Ultrasonic Rat Repeller

rat-repeller
rat-repellerrat-repeller_boardc
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Long ago a cat could keep the mice away, but nowadays most cats enjoy refined menus based on turkey, beef or fish, leaving mice and rats undisturbed in warehouses and basements. Fortunately, there is an electronic way to repel mice. It is based on the use of ultrasound frequencies. Mice and rats are able to hear ultrasounds but humans cannot.

Many experiments prove that mice are being disturbed by loud sounds at ultrasonic frequencies in the range of 17 to 30KHz. These frequencies are not perceived by people. Thus, many electronic rodent repellents are operating by producing these specific sounds. These devices are effective enough and indeed they are able to remove mice and rats away. However, there is a small detail: After the first few days of use, the effectiveness of ultrasonic repellents is reduced significantly. Rats in particular are pretty smart animals and they do not easily give up places where food is stored. Also, they get used to the sounds pretty soon and they no longer are intimidated.

So we decided to make an electronic rodent repellent which uses a mechanism to continuously change the frequency of the generated sound, in order not to get used by the rodents. Moreover, our device does not sound continuously but uses bursts. Every burst lasts for 3 seconds and then follows silence for another three seconds and so on. This way the produced sound is much more disturbing for the rats.

The circuit

The heart of the circuit is IC2. IC2 is the popular 4046. It has an internal voltage controlled oscillator (VCO) and a PLL (Phase Locked Loop). We only use the oscillator whose frequency can controlled by the voltage applied to pin 9.

Ultrasonic Rat Repeller electronic schematic
The electronic schematic of the Ultrasonic Rat Repeller

Oscillator’s frequency depends on the voltage applied to pin 9 and also on the capacitance of C3 which is connected to pins 6 and 7. By using a capacitor of 3.9nF and by applying voltages from 2 to 11V, respectively, at pin 9, we are able to set the oscillator’s operating range from 17 to approximately 30 KHz. The tuning range can be further adjusted by the R7 potentiometer. The oscillator may also be turned on or off by applying logic 1 and logic 0, respectively, on pin 5.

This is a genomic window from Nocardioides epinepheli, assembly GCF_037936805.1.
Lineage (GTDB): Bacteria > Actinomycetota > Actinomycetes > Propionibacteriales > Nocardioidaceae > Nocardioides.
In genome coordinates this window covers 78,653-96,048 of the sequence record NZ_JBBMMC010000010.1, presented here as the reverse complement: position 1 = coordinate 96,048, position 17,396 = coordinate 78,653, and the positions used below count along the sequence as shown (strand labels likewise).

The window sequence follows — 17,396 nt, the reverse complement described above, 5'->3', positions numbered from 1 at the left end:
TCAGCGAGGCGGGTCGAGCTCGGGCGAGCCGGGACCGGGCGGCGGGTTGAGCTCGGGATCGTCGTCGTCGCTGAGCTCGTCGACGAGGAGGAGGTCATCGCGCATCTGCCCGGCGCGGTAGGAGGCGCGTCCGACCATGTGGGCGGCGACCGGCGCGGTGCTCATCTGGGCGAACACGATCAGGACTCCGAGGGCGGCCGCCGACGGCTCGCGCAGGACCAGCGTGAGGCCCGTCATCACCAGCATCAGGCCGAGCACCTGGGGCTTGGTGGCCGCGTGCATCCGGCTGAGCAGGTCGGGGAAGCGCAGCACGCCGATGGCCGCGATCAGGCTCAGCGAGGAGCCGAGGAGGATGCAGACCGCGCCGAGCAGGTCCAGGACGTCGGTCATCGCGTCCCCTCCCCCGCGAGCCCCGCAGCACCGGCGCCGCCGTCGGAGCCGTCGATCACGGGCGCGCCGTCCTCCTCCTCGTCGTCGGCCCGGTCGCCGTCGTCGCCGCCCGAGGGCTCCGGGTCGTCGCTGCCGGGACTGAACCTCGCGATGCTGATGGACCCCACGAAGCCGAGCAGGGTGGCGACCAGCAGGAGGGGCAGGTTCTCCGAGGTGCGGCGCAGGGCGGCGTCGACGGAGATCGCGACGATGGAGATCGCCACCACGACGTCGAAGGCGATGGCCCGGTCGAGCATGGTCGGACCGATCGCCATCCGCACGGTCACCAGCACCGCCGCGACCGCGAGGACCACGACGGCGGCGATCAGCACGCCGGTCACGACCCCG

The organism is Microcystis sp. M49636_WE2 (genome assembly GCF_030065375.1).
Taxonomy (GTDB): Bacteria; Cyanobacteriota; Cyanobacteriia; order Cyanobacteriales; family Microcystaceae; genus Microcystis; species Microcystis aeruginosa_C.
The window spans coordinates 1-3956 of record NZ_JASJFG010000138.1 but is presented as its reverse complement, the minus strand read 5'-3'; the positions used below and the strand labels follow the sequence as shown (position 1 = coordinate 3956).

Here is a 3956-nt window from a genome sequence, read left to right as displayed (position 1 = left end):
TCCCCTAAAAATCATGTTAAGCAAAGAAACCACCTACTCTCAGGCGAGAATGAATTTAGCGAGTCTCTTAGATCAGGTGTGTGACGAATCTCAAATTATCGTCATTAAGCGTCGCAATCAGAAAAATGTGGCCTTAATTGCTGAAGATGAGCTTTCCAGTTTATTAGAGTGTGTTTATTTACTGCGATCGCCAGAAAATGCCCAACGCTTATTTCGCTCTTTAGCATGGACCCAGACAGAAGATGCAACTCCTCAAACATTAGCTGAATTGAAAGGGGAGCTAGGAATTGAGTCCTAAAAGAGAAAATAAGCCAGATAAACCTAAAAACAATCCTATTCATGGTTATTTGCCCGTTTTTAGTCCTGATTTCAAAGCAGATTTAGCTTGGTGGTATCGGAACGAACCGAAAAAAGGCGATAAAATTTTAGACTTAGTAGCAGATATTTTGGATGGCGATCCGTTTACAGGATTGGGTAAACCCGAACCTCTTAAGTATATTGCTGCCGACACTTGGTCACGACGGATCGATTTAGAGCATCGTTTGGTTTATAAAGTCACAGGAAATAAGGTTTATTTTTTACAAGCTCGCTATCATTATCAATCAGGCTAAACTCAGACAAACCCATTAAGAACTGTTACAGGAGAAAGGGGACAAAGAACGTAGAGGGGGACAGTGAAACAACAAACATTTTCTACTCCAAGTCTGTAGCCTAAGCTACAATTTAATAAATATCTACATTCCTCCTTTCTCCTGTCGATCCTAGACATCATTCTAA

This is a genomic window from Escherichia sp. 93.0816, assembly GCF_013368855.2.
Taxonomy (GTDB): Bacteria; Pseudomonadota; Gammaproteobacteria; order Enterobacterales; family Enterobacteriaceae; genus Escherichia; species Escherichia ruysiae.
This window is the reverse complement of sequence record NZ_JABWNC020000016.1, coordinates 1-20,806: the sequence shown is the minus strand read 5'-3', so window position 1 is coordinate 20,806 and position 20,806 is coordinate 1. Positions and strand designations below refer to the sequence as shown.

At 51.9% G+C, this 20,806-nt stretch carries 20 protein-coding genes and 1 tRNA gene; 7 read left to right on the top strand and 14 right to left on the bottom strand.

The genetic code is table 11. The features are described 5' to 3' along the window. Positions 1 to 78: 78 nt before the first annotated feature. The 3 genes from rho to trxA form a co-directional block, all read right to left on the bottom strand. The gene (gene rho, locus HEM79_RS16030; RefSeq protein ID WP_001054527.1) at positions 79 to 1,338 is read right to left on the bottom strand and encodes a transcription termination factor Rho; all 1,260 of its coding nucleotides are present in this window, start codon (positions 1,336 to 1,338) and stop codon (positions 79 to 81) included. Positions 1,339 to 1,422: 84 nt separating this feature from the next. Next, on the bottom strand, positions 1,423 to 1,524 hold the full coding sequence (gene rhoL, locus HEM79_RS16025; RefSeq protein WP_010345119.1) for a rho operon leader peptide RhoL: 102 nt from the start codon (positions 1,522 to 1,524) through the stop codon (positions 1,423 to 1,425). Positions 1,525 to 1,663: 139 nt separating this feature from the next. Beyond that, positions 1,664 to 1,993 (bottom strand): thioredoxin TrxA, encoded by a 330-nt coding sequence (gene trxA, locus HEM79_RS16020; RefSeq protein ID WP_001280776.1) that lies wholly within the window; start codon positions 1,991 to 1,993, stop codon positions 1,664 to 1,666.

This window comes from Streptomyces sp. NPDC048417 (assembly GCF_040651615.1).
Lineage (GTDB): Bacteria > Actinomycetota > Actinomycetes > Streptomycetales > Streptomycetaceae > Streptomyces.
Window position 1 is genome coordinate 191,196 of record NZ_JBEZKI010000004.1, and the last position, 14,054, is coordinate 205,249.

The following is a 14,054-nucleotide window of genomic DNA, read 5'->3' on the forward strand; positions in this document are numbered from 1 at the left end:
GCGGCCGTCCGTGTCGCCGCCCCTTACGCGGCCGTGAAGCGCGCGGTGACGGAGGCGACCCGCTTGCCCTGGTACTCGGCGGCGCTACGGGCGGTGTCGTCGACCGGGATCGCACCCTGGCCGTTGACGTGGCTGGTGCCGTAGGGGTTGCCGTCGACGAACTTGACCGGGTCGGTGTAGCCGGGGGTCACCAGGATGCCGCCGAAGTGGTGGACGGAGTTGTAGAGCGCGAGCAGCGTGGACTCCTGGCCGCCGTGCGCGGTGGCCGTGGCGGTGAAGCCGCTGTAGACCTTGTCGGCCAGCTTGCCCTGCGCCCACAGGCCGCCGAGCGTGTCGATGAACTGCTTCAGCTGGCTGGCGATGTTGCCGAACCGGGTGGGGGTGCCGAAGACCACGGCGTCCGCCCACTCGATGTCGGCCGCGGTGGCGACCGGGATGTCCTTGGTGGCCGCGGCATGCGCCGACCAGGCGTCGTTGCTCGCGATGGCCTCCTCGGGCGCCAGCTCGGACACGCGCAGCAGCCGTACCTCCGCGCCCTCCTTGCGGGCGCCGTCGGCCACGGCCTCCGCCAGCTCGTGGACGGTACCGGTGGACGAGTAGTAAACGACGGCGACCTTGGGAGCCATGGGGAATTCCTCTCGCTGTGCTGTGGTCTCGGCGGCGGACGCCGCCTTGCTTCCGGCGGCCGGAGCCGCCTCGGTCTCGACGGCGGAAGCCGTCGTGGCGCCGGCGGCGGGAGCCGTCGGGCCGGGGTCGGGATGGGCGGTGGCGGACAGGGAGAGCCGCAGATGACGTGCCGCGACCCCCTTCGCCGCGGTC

In order to produce ultrasounds for 3 seconds and then pause for another 3 seconds, we simply toggle the logic level on pin 5. The transitions are being produced by an astable multivibrator (a type of oscillator) which is based on IC1A. The frequency of the astable multivibrator is determined by the RC constant (product) of R4 * C1. Moreover, R1 and R2 are used to bias the non-inverting input of IC1A op-amp at about 6V so that the op-amp may normally operate from a single voltage.

R4 and C1 set the operating frequency of the unstable multivibrator to approximately about 1/6 Hz, so that the oscillator switches from on to off and vice versa, every 3 seconds. C1 and R4 not only determine the frequency of the multivibrator but they also act as a low pass filter (integrator). The integrator converts the bi-stable pulse train produced at the output (pin 1) of IC1A to a "sawtooth - shaped" signal. This is due to the charging and discharging of C1. This signal is then applied to pin 9 of IC2, via the voltage follower (buffer) IC1B and modulates the VCO’s frequency. In this way, the frequency of the VCO, varies within the limits of 17 to 30KHz, according to the "sawtooth-shaped" voltage. 

Until now we have explained how the circuit produces ultrasound bursts of varying frequency. These ultrasound bursts are available at the output pin 4 of IC2. Then, we use an amplifier in order to amplify the sound and eventually lead it to a piezoelectric transducer (tweeter). The amplifier is based on power mosfets FT1 and FT2 and uses a topology which is widely known as the “half bridge” topology. Half bridge topology requires that the gates of the two mosfets are driven by two identical signals, being out of phase by 180o. Actually, each driving signal is the inverse replica of the other one and both signals are produced by IC3, which is a driver for half-bridge topology amplifiers.

You probably have noticed that the signals are not sinusoidal (harmonic functions) but rather bistable (on - off). This means that produced sound contains many harmonics and perhaps, this is even more disturbing for the rodents.

FT1 and FT2 receive pulses being out of phase by 180o and provide sufficient current to drive the piezoelectric transducer (tweeter). LD1 is a typical LED, connected in parallel to the transducer. That is to indicate whether an ultrasound burst is produced.

Finally, we must mention some details about P1 button and the C4. P1 is used for tests. Since we are not able to hear ultrasounds, we have added C4. When P1 button is pressed, C4 is connected in parallel to C3 and thus changes the tuning range of the VCO at lower frequencies which we are able to hear. Thus, we are able to test the circuit without using an oscilloscope or any other equipment.

The final amplifier stage (FT1 and FT2) is powered from 24V. The 24V voltage is produced from a small power supply unit which uses an 18V transformer, a diodes bridge for rectification and a smoothing capacitor (C9). Due to low power consumption, a small transformer which can provide up to 6VA is adequate. 

Apart from the output stage, consisting of FT1 and FT2, the rest of the circuit is powered from 12V, being provided from a 12V / 1W zener diode (DZ1).

All the resistors used in the circuit are of 1/4W type, apart from R10 and R11, which are of 1/2W type.

 

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